Puppies new to a home need your patience and understanding to get to know you and your family. A few simple tips and tools can help make the transition go a little smoother. Keep reading to find out more about how toys, discipline and crate training can help.
Best Toys for Puppies
Your puppy needs a few things to feel secure in his new home. Give him a special place to sleep, and eat meals. Provide a mixture of toys to keep him active and entertained. One of the reasons new puppies chew so much is that they are still teething, but this calms down over time. Get toys that he can toss, throw and chew to work out that nervous energy.
Mental stimulation keeps his mind active and out of trouble. So, puzzle toys are great for intelligent breeds. Thick ropes are great chew toys that double as the prompt for a tug-of-war game with you. Rubber balls and bones help puppies bring in their first teeth.
When you bring the puppy home, take him for a walk around the house to become familiar with this new kingdom. Then, if you have another dog, consider walking them both on neutral ground, such as the sidewalks outside your property. If the dogs are happy or indifferent to one another, maybe it’s time to take them off-leash in a fenced, secure area, like your back yard.
Allow one to two weeks to make sure the dogs are getting along and watch their interactions. Don’t leave them on their own until you know they are comfortable together. Keep up established habits with your first dog so he doesn’t feel left out or threatened during feeding or playtime. Don’t let the dogs antagonize each other. You are their alpha and if you allow it, bullying will continue. Be especially careful during transition times, such as when the family is getting home or leaving the house,
Not all dogs will like each other, but as long as they respect one another and the house rules, you should be okay. Just try to spend time with each of them separately as well as introducing group play time. Socialization is vital to helping your puppy become a healthier and happier pet. It is much easier on everyone if a hyper dog isn’t waiting at the door to fly at you or picking fights with another dog while you are at work.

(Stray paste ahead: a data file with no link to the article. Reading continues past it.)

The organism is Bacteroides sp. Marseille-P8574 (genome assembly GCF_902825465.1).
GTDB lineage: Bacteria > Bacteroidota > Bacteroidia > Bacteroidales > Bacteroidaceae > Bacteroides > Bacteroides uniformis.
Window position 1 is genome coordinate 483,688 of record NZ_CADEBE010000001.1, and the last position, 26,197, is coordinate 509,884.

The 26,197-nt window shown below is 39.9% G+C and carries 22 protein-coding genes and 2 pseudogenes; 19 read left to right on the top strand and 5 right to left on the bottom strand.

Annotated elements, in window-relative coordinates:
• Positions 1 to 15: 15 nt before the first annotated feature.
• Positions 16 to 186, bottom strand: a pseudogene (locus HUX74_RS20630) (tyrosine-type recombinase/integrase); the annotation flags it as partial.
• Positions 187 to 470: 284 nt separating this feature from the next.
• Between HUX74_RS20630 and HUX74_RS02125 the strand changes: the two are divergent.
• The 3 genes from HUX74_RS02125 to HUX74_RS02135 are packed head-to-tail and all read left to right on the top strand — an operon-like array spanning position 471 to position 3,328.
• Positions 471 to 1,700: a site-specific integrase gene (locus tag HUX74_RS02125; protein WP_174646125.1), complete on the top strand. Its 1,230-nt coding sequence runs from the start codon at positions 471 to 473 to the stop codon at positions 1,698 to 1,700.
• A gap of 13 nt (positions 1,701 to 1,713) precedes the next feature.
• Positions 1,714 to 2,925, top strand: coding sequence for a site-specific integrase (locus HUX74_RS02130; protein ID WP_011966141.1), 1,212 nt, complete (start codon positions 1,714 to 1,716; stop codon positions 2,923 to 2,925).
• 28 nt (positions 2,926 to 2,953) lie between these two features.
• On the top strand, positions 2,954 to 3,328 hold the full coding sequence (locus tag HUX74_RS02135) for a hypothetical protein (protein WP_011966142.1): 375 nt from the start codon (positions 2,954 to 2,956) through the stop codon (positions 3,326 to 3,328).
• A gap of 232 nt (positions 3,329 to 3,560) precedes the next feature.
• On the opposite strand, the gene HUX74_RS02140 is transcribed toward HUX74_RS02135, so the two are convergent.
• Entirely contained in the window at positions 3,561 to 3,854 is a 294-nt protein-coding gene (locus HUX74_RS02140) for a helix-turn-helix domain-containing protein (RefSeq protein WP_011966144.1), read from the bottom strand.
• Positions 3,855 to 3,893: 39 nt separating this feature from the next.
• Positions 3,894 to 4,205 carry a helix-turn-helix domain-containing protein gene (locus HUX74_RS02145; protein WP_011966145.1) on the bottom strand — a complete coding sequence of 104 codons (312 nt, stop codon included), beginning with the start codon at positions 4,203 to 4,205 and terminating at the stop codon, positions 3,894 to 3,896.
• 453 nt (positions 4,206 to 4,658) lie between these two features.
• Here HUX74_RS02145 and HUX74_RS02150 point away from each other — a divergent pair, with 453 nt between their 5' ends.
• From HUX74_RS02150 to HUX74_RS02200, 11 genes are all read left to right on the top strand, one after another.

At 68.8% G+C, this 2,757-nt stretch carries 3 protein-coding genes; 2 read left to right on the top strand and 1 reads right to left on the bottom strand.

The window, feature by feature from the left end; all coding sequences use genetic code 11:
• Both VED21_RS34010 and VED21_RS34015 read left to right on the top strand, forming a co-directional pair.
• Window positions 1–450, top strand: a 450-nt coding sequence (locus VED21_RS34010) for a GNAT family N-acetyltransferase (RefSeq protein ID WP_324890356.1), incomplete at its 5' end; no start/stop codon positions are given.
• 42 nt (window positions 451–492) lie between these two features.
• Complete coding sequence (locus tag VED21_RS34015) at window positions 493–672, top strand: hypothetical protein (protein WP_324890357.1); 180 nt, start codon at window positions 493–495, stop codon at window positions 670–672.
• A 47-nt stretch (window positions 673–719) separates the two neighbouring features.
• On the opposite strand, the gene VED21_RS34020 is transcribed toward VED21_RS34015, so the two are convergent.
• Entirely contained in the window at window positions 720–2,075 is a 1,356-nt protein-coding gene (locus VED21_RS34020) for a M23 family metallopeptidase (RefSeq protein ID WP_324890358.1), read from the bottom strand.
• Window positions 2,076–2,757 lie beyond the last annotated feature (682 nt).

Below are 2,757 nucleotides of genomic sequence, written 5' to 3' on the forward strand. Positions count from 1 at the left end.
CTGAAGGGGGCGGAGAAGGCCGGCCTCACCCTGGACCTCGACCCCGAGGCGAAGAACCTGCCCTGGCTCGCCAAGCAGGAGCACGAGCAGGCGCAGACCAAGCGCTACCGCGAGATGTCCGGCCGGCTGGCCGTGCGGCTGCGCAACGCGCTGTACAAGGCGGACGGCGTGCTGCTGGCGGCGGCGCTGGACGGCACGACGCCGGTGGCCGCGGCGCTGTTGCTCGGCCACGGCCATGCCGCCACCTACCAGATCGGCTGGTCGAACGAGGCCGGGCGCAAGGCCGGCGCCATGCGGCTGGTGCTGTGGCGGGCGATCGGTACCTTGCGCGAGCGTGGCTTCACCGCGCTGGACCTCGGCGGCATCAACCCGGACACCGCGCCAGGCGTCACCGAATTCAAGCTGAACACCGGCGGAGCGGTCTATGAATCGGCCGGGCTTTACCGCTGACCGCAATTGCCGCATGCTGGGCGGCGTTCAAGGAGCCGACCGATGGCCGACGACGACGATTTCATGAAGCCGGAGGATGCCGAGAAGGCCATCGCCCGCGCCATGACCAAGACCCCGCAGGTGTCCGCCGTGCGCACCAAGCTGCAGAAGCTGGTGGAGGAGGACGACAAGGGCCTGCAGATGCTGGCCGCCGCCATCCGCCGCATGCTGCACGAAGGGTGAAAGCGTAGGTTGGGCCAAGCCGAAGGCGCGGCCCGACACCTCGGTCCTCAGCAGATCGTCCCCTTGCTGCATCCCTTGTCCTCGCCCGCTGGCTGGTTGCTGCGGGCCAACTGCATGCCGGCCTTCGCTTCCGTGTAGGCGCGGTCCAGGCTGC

Socializing your puppy to cats can be a frustrating prospect. Just make sure you don’t scold your cat too much, or it is likely to hold a grudge and take it out on the new dog. Some cats and dogs get along famously, while others tolerate one another and claim different areas of the home for their own.
Why Crate Train a Hyper Puppy?
If you have a dog that ransacks the house or chews on furniture, you may have to consider crate training. Before you begin acclimating the puppy to crating, know what makes him feel secure already. Never use the crate as a punishment. The crate can:
- Create a safe den for your dog (It doesn’t have to be scary!)
- Keep him out of forbidden areas
- Help with potty training (He won’t want to go in the crate while he’s in there.)
When you are traveling with the dog, a crate is his safe place among unfamiliar sounds, smells, and people.
Taking the time to acclimate your puppy to a new home will earn his love and trust. Your dog will do anything he can to win your approval, and just a little effort in the beginning can make things easier down the road for everyone. It will be worth it when you receive compliments on what a mature, well-mannered pet you have.
Bring your puppy in to visit us at Camino Seco Pet Clinic for a check up to make sure they are healthy and happy!